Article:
Hartmut Traunmüller (1994) "Conventional, biological, and environmental factors in speech communication: A modulation theory" Phonetica 51: 170 - 183.
Also in PERILUS XVIII (1994): 1 - 19 (Dept. of Linguistics, Stockholm University)
ABSTRACT. Speech signals contain various types of information that can be grouped under the headings phonetic, affective, personal, and transmittal. Listeners are capable of distinguishing these. Previous theories of speech perception have not considered this fully. They have mainly been concerned with problems relating to phonetic quality alone. The theory presented in this paper considers speech signals as the result of allowing conventional gestures to modulate a carrier signal that has the personal characteristics of the speaker. This implies that in general the conventional information can only be retrieved by demodulation. In order to perceive the phonetic quality of a speech signal, listeners evaluate the deviations of the properties of the signal (F0, formant frequencies, etc.) from those they expect of a neutral vocalization produced by the speaker with properties given by his age, sex, vocal effort, speech rate, etc. In degraded speech signals, this is shown to result in a perceptual bias towards neutral vowels. It is also argued that speech is perceived on the basis of compatibility testing (and not by optimal matching), so that listeners will hear what they expect to hear as long as they do not notice any counter evidence in the signal.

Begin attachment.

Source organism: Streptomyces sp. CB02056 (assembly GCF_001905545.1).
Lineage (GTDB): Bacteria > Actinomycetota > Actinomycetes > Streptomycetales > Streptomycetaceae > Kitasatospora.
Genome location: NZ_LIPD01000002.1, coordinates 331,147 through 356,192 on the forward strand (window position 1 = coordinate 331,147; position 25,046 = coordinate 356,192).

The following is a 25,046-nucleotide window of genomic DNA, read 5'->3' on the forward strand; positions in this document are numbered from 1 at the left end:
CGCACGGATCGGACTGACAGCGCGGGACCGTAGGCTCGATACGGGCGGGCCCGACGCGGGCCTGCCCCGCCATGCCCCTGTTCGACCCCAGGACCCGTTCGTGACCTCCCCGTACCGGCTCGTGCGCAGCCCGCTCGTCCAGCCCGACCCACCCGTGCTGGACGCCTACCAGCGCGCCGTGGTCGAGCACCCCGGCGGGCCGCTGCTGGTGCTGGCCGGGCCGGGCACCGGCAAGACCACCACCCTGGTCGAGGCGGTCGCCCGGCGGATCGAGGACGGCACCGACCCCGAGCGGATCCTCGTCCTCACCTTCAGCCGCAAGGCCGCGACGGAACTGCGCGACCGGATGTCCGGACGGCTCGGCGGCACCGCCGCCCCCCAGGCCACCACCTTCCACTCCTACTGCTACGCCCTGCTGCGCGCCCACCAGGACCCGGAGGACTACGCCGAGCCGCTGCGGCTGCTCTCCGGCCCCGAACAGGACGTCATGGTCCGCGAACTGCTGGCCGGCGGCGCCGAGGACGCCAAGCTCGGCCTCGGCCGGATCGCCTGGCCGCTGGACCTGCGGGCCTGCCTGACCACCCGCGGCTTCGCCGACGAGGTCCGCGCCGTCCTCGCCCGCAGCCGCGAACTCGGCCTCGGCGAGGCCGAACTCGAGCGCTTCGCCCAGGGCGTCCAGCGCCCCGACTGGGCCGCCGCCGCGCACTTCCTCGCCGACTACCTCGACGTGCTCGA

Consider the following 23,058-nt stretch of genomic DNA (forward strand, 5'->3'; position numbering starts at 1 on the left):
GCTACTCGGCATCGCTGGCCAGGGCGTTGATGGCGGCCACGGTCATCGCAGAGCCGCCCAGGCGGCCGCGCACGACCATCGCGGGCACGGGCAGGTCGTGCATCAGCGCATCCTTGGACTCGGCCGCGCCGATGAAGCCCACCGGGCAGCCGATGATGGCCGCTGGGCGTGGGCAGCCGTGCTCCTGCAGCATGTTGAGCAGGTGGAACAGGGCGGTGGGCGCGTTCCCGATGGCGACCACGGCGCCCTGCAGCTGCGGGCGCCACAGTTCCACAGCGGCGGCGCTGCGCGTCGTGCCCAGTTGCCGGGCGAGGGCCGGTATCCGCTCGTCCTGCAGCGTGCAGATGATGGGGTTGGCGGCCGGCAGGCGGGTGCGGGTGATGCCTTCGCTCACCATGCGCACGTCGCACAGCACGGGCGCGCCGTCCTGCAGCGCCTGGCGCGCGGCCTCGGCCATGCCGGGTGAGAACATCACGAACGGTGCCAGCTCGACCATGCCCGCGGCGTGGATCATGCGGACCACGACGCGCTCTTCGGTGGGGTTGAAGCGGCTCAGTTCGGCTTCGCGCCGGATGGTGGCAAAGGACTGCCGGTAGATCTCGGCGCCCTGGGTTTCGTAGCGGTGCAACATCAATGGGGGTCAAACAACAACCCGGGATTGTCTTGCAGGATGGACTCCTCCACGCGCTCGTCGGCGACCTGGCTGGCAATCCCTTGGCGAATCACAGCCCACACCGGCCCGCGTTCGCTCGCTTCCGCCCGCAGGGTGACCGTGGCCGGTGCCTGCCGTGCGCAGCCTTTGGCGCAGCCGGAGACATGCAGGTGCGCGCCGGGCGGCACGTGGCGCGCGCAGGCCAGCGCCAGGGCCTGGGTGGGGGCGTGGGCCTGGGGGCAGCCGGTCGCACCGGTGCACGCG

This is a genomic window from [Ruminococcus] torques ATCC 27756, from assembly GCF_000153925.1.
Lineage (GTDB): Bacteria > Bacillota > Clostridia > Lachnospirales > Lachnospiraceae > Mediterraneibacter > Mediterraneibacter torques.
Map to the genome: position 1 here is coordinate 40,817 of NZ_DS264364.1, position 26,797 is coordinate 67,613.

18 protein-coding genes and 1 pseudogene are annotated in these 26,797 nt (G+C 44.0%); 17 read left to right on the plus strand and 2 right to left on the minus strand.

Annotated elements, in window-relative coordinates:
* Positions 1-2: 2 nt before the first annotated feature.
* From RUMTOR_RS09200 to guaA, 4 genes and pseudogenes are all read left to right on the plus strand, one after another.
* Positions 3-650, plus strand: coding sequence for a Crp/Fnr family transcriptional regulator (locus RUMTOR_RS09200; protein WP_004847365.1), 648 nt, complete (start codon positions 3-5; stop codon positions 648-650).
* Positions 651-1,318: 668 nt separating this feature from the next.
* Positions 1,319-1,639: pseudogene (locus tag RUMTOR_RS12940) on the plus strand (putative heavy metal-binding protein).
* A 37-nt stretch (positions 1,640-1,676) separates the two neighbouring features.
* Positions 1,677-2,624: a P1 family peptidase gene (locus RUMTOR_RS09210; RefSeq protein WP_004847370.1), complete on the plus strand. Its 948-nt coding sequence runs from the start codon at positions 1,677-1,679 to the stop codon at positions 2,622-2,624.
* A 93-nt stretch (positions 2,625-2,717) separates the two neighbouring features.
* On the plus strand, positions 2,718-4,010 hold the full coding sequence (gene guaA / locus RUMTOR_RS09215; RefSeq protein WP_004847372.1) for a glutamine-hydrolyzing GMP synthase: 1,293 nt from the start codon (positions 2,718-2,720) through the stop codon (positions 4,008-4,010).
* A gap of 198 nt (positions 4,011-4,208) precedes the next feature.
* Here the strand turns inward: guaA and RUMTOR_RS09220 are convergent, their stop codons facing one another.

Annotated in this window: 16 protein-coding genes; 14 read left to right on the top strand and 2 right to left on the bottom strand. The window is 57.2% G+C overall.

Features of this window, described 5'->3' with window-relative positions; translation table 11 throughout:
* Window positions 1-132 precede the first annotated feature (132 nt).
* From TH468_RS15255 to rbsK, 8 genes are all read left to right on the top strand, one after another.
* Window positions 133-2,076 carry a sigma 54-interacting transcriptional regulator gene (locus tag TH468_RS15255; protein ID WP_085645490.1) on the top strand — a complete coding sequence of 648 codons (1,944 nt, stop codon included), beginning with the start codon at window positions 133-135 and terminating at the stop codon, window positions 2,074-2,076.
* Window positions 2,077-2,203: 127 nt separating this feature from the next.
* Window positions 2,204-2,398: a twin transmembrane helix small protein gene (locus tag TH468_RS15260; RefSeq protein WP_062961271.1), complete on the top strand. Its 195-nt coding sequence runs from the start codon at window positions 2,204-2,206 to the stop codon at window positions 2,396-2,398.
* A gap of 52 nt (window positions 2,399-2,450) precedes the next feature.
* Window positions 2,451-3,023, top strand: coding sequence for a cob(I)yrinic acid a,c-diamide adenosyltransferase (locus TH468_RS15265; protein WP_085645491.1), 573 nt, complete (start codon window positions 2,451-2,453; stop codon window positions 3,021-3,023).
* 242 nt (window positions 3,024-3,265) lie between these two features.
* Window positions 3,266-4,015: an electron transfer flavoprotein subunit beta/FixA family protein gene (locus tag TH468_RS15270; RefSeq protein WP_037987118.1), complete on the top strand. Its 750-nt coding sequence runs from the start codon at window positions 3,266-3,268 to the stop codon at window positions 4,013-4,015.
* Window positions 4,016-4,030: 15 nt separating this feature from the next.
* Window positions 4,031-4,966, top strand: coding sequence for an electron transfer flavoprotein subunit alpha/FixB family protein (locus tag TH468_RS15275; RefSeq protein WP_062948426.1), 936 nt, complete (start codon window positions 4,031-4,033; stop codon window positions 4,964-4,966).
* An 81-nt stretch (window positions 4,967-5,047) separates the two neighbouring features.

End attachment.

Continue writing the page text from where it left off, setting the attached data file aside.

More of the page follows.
Note: The terms "expressive" and "organic" (quality, information, properties), are much more adequate and should be substituted for "affective" and "personal" used in this paper.
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Posted in August 1996